- In Injustice 2, while still deceased in the alternate universe, he appears as a hallucination to Harley Quinn caused by Scarecrow's fear gas. Refusing to let the Joker be abusive, Harley defeats the hallucination and breaks free of the toxin's influence. Character dialogue indicates that the Joker is either the primary universe iteration, a fear toxin hallucination of the alternate iteration, or that he tricked Nekron into restoring him to life. After executing Brainiac in his single-player ending, the Joker mixes Earth with a number of alien civilizations and watches as the people begin to slaughter each other.
- The Joker makes his debut in the first season, titled Batman: The Telltale Series. Bruce Wayne meets "John Doe" for the first time as a patient at Arkham Asylum. John gives Bruce information regarding the Children of Arkham's plans before starting a prison riot. John is among the inmates present during Lady Arkham's siege of the asylum and is later seen at a bar in Gotham City watching Bruce/Batman on live television.
- The Joker returns in the second season, titled Batman: The Enemy Within. Agency director Amanda Waller reveals that after being discharged from Arkham, "John Doe" joined a criminal cabal called "The Pact," consisting of the Riddler, Bane, Mr. Freeze, Catwoman, and John's former psychiatrist Harley Quinn, whom John claims to be in love with. When Riddler nearly jeopardizes their plans, John betrays him by giving Bruce sufficient information to arrest him. John later recruits Bruce into the organisation and, after secretly deducing that he is Batman, helps him uncover the group's plan to steal the LOTUS virus from a rogue division of the Agency called SANCTUS. After Harley betrays the Pact to escape with the virus, John helps Bruce search for her at a defunct carnival and murders several Agency operatives. Bruce confronts John and either retains his trust or shatters their friendship. The former choice results in John helping Bruce to apprehend Harley, while the latter decision leads to John saving Harley and vowing to become Batman's mortal enemy. Adopting the identity of the "Joker," John either becomes a ruthless vigilante set on bringing Waller to "justice" by any means necessary, or transforms into a psychopathic criminal intent on psychologically torturing Bruce. Regardless of the choices the player makes, Batman ultimately defeats Joker and sends him back to Arkham Asylum. He is last seen in his cell being visited by Bruce or vowing to return.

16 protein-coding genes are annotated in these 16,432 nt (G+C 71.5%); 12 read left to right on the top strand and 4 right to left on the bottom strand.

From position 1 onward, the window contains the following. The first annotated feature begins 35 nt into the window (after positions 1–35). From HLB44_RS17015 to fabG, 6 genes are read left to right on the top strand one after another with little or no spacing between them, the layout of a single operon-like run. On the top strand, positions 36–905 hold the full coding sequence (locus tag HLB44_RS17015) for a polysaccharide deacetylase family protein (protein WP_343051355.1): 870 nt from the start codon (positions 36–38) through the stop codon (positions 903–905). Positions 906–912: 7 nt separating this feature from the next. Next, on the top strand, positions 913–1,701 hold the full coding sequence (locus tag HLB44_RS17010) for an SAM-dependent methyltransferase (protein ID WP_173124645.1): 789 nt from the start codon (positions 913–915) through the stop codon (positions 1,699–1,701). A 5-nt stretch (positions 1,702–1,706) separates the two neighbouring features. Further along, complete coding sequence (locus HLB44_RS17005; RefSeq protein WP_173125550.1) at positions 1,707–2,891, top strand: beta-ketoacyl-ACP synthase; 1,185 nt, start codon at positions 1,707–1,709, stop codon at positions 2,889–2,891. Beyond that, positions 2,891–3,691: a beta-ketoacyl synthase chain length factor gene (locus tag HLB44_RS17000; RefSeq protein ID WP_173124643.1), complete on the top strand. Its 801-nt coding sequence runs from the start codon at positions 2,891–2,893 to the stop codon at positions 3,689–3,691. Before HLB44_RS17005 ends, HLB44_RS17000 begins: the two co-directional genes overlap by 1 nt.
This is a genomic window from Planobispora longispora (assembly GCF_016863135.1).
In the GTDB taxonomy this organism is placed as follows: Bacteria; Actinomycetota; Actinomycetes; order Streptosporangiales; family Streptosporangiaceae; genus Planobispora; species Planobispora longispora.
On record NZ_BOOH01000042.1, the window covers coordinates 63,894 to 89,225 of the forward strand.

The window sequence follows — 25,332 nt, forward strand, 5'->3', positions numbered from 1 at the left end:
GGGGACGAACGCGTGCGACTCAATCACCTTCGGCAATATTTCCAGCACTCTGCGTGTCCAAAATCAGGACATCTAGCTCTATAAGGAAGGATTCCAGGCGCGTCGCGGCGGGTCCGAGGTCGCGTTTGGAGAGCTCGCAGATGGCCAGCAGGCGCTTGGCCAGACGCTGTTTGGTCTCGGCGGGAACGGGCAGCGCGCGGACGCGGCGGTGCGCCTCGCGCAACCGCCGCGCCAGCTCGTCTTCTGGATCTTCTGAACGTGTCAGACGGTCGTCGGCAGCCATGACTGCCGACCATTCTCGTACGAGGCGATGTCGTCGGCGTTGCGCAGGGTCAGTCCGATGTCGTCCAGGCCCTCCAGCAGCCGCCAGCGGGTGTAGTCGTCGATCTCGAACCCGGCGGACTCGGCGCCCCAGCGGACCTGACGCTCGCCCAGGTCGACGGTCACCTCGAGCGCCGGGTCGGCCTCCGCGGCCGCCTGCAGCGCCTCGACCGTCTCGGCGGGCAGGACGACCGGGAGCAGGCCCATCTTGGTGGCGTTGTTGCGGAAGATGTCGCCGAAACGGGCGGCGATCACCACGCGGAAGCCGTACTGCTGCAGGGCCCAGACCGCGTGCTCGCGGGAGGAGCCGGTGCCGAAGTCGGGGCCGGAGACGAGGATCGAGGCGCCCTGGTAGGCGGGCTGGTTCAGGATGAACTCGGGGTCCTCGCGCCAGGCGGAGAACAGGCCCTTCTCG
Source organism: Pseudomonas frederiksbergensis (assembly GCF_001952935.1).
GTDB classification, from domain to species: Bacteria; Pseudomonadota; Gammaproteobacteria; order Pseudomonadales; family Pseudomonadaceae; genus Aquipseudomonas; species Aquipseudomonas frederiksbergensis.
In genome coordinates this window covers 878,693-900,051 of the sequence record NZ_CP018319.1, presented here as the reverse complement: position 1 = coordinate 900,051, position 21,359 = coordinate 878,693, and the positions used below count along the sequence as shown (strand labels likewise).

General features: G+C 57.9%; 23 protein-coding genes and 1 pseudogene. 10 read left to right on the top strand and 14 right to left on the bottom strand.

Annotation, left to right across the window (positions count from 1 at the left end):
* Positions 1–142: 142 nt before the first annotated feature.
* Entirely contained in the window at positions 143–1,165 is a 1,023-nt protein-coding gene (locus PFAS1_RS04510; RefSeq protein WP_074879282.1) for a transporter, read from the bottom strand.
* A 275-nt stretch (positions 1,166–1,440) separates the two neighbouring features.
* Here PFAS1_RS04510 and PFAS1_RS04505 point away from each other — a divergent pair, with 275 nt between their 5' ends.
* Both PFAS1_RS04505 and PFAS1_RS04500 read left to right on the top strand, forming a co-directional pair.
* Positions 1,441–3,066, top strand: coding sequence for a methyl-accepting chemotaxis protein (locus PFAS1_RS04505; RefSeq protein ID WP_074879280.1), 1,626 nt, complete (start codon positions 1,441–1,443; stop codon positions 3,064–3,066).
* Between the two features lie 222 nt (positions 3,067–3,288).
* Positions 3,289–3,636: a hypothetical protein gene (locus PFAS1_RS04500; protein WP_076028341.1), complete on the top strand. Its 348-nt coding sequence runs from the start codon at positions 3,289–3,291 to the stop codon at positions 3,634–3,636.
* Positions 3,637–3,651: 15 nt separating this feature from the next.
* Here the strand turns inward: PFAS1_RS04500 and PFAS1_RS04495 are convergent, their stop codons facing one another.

- The Joker appears as a playable character in Mortal Kombat vs. DC Universe, voiced by Richard Epcar.
- The Joker will appear as a guest character in Mortal Kombat 11.
- Mark Hamill reprised his role as the Joker in DC Universe Online.
- The Joker appears in Infinite Crisis as a costume for purchase, voiced again by Richard Epcar.
- The Joker was a playable hero in mobile MOBA game that released by Tencent Games, Arena of Valor.
The Joker appears in the 2011 theatrical production Batman Live, portrayed by Mark Frost. He masterminds a plot to defeat Batman by uniting several of the superhero's greatest foes, including Harley Quinn, Penguin, Two-Face, Riddler, Poison Ivy, and Scarecrow. The show is an adaptation of the Batman property, drawing inspiration from the 1966 television series, Tim Burton's series of Batman films, and the 1992 animated series, among others.
- Weiner, Robert G. and Robert Moses Peaslee (2015). The Joker: A Serious Study of the Clown Prince of Crime. University Press of Mississippi. p. 19. ISBN 978-1-62846-238-8. Partially available on Google Books.
- Weiner & Peaslee 2015, p. 19.
- Weiner & Peaslee 2015, p. XXI.